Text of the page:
Espinosa, the head chef at LEO in Bogota and founder of the Funleo foundation, received the award in Mexico City from a star-studded jury presided by Spanish chef Joan Roca, whose restaurant El Celler de Can Roca has twice been named the best in the world.
The jury called Espinosa "one of Colombia's most celebrated chefs and a key figure in its gastronomic renaissance."
"Espinosa has revived the ancestral knowledge and know-how of mainly indigenous and Afro-Colombian peoples. She supports rural development based on food sovereignty, and promotes routes to market for small producers," it said in announcing the award.
"She's a person with tenacity, perseverance, and commitment to preserving her country's diversity," Roca said at the award ceremony.
The prize was launched last year by the Basque Culinary Center and the Basque government in northern Spain.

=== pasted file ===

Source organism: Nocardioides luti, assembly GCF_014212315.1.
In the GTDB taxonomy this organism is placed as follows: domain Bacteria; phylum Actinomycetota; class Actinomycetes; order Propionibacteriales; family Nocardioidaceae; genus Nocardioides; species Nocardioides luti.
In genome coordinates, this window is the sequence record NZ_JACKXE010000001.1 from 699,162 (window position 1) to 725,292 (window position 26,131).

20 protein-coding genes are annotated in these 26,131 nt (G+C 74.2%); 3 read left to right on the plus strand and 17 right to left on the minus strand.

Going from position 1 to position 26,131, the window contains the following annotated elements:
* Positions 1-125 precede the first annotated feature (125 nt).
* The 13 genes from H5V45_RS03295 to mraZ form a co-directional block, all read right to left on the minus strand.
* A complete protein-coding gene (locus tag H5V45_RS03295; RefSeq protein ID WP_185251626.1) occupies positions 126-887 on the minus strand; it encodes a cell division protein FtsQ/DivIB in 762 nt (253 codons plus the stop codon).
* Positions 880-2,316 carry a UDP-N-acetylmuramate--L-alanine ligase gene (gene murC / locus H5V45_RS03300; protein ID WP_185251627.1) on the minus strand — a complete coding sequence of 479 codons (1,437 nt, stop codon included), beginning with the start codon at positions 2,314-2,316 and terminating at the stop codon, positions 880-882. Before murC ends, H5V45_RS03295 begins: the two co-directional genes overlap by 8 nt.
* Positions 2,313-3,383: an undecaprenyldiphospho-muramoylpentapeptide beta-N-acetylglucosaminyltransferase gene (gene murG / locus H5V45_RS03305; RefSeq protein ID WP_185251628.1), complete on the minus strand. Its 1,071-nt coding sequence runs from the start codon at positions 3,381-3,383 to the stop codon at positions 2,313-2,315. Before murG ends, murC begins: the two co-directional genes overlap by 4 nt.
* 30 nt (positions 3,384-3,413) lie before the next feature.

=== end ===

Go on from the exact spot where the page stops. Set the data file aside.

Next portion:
The Basque Culinary Center is a gastronomic university born off the back of a revolution in Spanish cuisine epitomized by the Basque country's plethora of Michelin-starred restaurants and by Ferran Adria, the father of molecular gastronomy.
The first winner was Venezuelan chef Maria Fernanda di Giacobbe, for her work to make the world a better place through chocolate: namely, by improving conditions for farmers of cacao, one of her signature ingredients.
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Espinosa is known for her highly artistic take on culinary traditions from across Colombia, from the "conchadores" who gather shellfish on the Pacific coast to the recipes inherited from African slaves on the Caribbean coast to the flavors of the Andes highlands.
The prize money -- about $114,000 -- is to devote to a project or institution of her choice.
"The award shines a light on those communities that for years have struggled to be recognized for their ancestral value and contribution to national cultural identity," said Espinosa, 54.
On Tuesday, star chefs Roca, Michel Bras of France, Gaston Acurio of Peru and others will lead a symposium on biodiversity and gastronomy amid the floating gardens of Xochimilco, a UNESCO World Heritage Site in Mexico City.
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